In this series we’re addressing five principles for effective ministry to children. We’ve discussed blessing children with Jesus’ love, relating to them at their level, and involving them in our lives. We now turn to the fourth principle: nurturing children in the way of Jesus through teaching.
Before we discuss the content of that teaching, let’s be reminded of our motive: we teach to glorify God by loving children in his name. Motivated by God’s redemptive love for children, we seek to help them become and then grow as disciples of Jesus. We teach both through modeling and instruction. In this article we’ll focus primarily on teaching children about Jesus’ life and love.
I remember well attending Sunday School as a young child. I loved the stories from the Bible about David and Goliath, about Jesus walking on water, about Jonah and the whale. But what I didn’t learn clearly was the gospel of salvation by grace alone, received through faith in Christ alone. My formative religious training was more about biblical characters and events than about the joy of Jesus’ life and love for me.
Because of this teaching deficit, I fell prey as an older teen to a false gospel—a gospel of behaviorism and legalism that was not really the gospel (good news) at all. But thank God he is faithful and relentless in pursuing us. He did not abandon me to deficient teaching, and by his grace I came to understand and embrace the gospel of Jesus Christ.
So I make an impassioned plea to Christian parents, grandparents, Sunday School teachers, children’s ministry workers and others who teach children: teach them the one, true authentic gospel. Teach them about Jesus and his redeeming life and love. Take them to the cross, the empty tomb, the resurrection, the ascension and promised return of Christ. Lead them through your teaching to their Savior, to his grace, and to a life in his service as stewards of that grace.
Does this sound too complicated for a child to understand? Not at all! The gospel is simple enough for a young child to understand. If we are clear and consistent in our teaching, the message of God’s unconditional love always comes through. The entire Bible, when understood in the light of the gospel, conveys the over-arching message of Christ and him crucified and raised for us.
When we teach about David and Goliath, we can use that story to direct children to love and depend on their Savior, despite the Goliaths in their lives. When we teach about Jonah and the big fish, we can use that story to speak of following Jesus faithfully and about Jesus’ death and resurrection to secure our salvation. In short, we teach the whole Word of God to reveal the living Word, who is Jesus.
Where is the cross?
One of my seminary professors was fond of evaluating his students’ sermons with this diagnostic question: “Where is the cross?” I recommend using the same question to evaluate teaching curricula and individual Sunday School lessons. Where in this teaching is the cross of Christ?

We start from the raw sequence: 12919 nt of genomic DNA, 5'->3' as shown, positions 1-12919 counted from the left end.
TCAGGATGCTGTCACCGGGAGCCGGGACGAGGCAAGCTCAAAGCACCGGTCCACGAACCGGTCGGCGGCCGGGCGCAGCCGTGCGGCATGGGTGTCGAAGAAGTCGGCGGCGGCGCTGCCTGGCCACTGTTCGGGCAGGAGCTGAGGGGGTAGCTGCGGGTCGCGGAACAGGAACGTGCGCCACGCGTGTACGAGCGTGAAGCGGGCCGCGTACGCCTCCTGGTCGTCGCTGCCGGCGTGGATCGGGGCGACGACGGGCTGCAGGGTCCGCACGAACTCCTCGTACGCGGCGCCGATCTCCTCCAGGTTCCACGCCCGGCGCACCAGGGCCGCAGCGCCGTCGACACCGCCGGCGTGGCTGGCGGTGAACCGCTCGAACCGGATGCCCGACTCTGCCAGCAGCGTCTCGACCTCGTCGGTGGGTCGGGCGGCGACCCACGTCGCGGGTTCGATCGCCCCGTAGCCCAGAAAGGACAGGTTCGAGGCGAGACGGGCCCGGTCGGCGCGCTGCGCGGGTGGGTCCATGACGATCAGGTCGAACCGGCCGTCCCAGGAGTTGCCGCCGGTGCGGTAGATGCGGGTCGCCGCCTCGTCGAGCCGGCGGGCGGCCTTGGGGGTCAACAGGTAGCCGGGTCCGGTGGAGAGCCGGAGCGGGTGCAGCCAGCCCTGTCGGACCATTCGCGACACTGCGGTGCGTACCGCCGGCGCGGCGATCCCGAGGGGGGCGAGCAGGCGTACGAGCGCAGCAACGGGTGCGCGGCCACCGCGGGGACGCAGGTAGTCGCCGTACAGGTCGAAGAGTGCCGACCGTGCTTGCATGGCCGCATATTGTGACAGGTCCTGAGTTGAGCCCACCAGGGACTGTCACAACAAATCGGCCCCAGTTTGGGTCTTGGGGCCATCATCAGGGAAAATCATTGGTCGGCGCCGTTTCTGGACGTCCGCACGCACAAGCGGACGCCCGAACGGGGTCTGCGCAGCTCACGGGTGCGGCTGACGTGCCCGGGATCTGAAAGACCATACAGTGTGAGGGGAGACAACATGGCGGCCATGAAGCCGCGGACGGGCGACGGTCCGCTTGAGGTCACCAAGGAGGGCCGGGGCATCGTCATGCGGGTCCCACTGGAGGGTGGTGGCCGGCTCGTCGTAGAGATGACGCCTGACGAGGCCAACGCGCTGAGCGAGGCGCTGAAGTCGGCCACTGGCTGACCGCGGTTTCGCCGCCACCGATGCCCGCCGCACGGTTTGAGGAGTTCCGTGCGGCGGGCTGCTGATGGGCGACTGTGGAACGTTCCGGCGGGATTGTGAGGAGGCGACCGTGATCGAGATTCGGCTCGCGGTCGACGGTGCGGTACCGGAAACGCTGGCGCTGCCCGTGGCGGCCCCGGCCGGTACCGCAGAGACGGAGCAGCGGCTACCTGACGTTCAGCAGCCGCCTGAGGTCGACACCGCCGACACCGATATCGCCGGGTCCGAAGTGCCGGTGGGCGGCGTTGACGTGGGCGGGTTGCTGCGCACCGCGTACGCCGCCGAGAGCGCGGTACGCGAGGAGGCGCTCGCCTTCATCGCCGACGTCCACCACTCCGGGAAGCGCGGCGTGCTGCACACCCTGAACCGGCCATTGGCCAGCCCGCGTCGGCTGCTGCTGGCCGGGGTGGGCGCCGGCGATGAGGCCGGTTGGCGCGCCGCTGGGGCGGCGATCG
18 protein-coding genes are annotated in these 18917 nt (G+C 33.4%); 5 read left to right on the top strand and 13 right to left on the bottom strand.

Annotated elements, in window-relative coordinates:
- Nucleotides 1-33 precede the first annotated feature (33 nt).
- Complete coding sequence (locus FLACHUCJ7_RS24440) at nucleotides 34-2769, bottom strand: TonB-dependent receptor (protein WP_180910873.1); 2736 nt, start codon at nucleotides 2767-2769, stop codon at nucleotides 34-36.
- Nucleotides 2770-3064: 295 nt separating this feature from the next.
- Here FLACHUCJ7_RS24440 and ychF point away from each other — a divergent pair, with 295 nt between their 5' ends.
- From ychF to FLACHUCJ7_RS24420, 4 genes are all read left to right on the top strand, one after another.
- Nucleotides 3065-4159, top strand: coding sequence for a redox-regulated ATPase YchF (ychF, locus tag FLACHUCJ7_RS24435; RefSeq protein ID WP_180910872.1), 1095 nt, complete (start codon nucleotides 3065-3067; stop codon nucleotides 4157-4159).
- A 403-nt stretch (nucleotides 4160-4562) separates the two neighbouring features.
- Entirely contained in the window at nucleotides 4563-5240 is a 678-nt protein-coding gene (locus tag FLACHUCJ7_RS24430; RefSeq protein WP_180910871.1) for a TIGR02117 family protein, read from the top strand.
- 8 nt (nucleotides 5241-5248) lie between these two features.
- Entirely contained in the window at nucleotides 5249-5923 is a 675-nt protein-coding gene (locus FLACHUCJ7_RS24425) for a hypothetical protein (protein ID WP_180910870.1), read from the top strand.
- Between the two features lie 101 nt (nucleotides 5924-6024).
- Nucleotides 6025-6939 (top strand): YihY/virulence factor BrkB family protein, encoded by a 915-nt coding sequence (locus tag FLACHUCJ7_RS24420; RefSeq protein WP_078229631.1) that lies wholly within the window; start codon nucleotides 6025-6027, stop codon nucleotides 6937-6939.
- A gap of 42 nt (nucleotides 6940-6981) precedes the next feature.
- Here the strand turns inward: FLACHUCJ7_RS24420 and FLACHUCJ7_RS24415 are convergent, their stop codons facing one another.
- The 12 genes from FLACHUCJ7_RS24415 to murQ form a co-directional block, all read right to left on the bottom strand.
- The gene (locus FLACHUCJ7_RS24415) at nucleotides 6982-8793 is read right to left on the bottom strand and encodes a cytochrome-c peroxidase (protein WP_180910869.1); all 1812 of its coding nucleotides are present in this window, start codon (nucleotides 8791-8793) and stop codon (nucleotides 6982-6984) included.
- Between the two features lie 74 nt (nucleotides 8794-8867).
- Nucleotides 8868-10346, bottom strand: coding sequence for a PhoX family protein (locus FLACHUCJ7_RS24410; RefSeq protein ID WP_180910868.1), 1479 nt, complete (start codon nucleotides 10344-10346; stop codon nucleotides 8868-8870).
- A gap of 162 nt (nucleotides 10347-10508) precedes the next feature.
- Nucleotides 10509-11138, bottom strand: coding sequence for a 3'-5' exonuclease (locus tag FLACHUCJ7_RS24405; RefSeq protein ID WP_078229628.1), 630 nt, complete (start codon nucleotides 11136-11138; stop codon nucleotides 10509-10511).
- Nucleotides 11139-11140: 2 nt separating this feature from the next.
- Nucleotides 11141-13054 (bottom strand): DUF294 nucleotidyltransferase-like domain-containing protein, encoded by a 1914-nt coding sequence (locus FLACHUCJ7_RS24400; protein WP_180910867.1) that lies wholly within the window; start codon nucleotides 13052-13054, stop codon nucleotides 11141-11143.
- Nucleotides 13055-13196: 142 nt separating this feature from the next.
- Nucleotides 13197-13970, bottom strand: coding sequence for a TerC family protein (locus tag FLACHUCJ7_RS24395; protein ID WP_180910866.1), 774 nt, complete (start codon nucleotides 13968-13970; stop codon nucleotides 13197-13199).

As teachers and even as parents, we have children for only a few precious hours each week. What will you teach them through those hours? My plea is that you teach them the gospel about Jesus. As you teach, remember not to “dumb down” the gospel for children. We want to communicate at their level of cognitive development—using words they understand and teaching techniques that capture their imaginations — but teach them the full gospel.
Some people wonder if a young child can understand enough to be a disciple of Jesus. (They usually frame the question as “Can a child be saved?” or “When is a child old enough to be baptized?”) My answer is that Jesus invites children to him—why not be his tool to help them come, to help them meet Jesus, and to help them follow Jesus?
A young child can understand being sorry for hurting others; the need for forgiveness that cannot be earned by trying to be good; trusting God to rescue them rather than relying on themselves; and living life in that trust through actions that express love for God and for people. These are key gospel concepts that form the key components of our teaching. All sorts of biblical stories make these points in powerful, memorable, child-friendly ways that even young children can understand and embrace.
We are blessed to have an array of teaching resources at our disposal. I suggest that you visit a good Bible bookstore and spend a few hours looking at some of the teaching curricula. Many stores will let you take some resources home to preview them before deciding on a purchase. Many of the curriculum publishers provide free samples online that you can download to preview. As you evaluate these, remember the diagnostic question: Where is the cross? Jesus does not have to be the primary character in each lesson, but he should be the primary goal.
Author: Ted Johnston